As I mentioned in an earlier post, I don't normally like watching medical drama -- reality, fiction, or anything in between. For lack of a better way to describe it, medical stuff done to other people still gives me a pretty sever case of the heebie-jeebies. I hear doctors in Europe are working on a cure for those, but until they find one I think I'll just have to continue reading books right through "House"and "ER" and any of the many incarnations of "Grey's Anatomy." I made a good faith effort to watch the short-lived transplant (melo)drama "Three Rivers" while waiting for my lungs, but decided to quit after a woman awoke from her lung transplant in a quiet, peaceful hospital room with nary a vent nor overworked ICU nurse in sight. Something told me I wouldn't be lucky enough to emerge from my surgery with new lungs AND perfectly applied eyeshadow, so why even bother?

But NY Med is an exception to my rule, and not just because it features my hospital/doctors/nurses/friends. I actually like NY Med for an entirely different reason, and one that surprised me at first. I like it because it actually seems, well, like a hospital. It shows the controlled chaos that never seems to exist in ER, where every doctor is apparently well equipped to perform every procedure bedside and will do so at the drop of a hat as long as he gets to yell "STAT!!" at least twice. NY Med shows doctors as who they are -- people! coffee drinkers! daytime talk show hosts who got their start on Oprah! -- and patients as, well, more or less as themselves, which is to say almost exactly like the doctors. There's a lot of coffee drinking.

I had my transplant the year before NY Med began filming at Columbia. My lovely cysters Kristy and Lyndsey were both right on target with timing, though, and both of them got to savor the fun of being followed by cameras as their health slowly declined (Lyndsey received her transplant first, ending the filming). They enjoyed the cameras because the crews were sensitive, interested in learning about CF and transplant, and generally nice people who wanted to treat them like nice people. And I think that's the difference between the awareness raised by this show about CF and organ donation and, say, the episode of Grey's when a man was forced to choose between receiving a lung transplant and breaking up with his infection-ridden, scary, fellow CFer girlfriend. 1) Lyndsey's story makes sense, and 2) it made the story first and foremost about her, and only secondarily about people running around the hospital calling out dramatic commands.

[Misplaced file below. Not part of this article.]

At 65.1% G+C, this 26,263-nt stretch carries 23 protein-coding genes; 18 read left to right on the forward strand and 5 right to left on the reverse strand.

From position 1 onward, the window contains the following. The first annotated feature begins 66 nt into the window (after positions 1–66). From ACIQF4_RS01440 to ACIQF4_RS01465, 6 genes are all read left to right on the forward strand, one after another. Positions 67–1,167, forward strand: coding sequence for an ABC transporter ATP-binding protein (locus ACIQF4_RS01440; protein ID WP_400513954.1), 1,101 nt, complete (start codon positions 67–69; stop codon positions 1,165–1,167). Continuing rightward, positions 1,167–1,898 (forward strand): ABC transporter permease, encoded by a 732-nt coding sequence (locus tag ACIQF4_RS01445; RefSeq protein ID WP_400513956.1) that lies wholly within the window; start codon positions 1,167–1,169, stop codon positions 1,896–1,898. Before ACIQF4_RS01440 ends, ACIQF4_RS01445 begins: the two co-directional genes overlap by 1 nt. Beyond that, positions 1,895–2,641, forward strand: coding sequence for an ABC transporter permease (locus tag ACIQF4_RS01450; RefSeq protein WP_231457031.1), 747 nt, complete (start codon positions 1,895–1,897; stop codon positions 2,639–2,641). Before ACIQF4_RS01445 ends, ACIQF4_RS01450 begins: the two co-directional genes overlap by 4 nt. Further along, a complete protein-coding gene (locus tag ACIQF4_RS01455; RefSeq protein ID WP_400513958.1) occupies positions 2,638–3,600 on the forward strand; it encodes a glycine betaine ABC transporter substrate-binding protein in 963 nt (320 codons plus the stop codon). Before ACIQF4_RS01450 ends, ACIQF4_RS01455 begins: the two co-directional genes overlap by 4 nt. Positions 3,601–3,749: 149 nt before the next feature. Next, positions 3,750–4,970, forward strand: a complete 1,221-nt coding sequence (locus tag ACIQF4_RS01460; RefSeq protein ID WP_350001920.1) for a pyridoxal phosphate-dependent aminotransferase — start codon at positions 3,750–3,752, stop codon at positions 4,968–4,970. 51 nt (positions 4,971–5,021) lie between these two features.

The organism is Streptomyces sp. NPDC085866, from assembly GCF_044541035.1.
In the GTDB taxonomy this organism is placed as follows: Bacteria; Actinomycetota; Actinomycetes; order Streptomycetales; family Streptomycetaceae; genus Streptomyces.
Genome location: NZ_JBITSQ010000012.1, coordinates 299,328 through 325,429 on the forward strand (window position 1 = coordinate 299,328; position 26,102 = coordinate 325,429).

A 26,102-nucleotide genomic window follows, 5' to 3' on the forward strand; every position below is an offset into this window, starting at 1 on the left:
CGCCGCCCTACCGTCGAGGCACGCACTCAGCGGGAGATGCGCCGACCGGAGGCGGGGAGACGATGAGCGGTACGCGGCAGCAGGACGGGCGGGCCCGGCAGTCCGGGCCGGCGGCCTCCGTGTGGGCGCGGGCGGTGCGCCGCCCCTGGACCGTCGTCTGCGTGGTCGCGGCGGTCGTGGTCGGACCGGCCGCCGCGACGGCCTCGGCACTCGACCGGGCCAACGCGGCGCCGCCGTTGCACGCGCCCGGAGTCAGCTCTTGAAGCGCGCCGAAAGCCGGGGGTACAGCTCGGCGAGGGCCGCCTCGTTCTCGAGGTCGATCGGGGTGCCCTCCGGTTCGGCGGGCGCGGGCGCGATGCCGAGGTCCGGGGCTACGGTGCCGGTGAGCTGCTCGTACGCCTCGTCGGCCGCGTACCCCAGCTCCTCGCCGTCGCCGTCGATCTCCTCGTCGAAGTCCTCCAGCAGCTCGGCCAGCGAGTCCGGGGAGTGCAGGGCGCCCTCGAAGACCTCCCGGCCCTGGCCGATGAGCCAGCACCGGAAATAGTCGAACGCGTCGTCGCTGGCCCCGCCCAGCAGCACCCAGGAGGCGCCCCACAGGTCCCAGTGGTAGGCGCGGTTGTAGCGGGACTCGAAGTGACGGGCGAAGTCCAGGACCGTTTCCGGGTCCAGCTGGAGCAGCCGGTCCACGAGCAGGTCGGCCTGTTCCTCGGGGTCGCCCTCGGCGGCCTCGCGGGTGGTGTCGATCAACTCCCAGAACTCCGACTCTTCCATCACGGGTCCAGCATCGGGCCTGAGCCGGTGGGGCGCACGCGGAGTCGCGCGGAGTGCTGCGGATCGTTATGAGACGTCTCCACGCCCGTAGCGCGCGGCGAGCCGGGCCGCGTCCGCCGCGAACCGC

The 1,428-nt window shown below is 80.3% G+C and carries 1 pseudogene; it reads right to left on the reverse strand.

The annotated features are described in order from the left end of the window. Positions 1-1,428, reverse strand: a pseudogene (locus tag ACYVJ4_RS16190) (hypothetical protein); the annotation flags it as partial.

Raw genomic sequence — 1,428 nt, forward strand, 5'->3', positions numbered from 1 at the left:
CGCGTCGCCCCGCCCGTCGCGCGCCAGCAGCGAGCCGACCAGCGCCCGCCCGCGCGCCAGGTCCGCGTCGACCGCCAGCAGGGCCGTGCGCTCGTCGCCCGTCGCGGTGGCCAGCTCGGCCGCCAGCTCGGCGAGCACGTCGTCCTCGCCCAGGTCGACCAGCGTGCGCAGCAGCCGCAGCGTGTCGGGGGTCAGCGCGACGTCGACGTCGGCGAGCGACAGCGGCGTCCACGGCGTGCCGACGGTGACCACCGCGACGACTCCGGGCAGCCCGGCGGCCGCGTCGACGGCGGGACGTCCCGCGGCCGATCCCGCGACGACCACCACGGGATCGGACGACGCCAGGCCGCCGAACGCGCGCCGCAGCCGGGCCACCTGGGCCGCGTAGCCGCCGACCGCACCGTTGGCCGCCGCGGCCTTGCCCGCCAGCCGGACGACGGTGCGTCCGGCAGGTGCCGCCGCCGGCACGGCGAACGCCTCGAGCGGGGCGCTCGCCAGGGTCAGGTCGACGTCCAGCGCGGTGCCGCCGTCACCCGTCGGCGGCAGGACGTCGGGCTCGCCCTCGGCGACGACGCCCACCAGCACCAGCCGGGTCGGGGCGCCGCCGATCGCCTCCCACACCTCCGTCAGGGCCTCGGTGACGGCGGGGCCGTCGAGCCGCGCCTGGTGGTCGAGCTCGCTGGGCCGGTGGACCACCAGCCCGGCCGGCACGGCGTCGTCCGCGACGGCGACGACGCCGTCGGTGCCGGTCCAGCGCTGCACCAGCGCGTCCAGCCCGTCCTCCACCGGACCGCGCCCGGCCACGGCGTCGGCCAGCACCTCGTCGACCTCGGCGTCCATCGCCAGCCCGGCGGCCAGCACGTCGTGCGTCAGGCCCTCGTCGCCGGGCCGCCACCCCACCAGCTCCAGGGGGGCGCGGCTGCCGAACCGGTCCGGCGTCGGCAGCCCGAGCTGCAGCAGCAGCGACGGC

Look, most of us have been in a hospital. In my case, I've even inside THAT hospital. And I think all of us can agree that it's tough, when you're in there, to get the sense that anyone has any focus on you and your life beyond the walls of hospital. It can be difficult to make heads or tails out of fact that you walk into those doors a whole and complete person, and you exit them a whole and complete person. For the time inside them, however, you become a complex system of blood, muscle, organs, veins, and nerve endings that are all different except for the two things they share: they are in you, and they need to be fixed. You become someone's job in that moment, which is a way different thing than becoming their friend or their lover or even their enemy. Because jobs are typically passive things to be acted upon and completed, and the best jobs try their hardest not to mess things up any worse than they were when you walked in here. I'm always a little worried when I meet a doctor who laughingly tells me that he used to love George Clooney on ER. I feel like I need to shake his hand and then politely remind him that I am not a prop, I do not wear makeup into surgery, and, no, nothing needs to be done "STAT!" Thank you.

So NY MED gives us the chance not only to spread awareness of diseases like CF, or of the importance of organ donation, or even of the fabulous humor of Dr. Oz. The great thing about this show is that it also offers us a chance to spread awareness of all the many wonderful patients behind these scary diseases and larger than life doctors. It gives the real world some perspective on the tricky relationships that emerge when doctors know patients as people as well as a medical mystery, and the highs and lows that come along with those decisions. I'm grateful my hospital has that, grateful that you got to watch it, and even more grateful that the wonderful soul you all got to meet tonight was my lovely friend. Lyndsey, darlin', if we ever design a patient awareness ribbon for the much-needed "Patient Appreciation Day", I think it should be colored just like you are: bright, beautiful, and full of hard-earned life.

This post is dedicated, with sincere gratitude, to the all the organ donors and their families who made this and so many other miracles possible.

Saturday, August 11, 2012

On Getting Over It

Ever have one of those days when you're just kinda over it?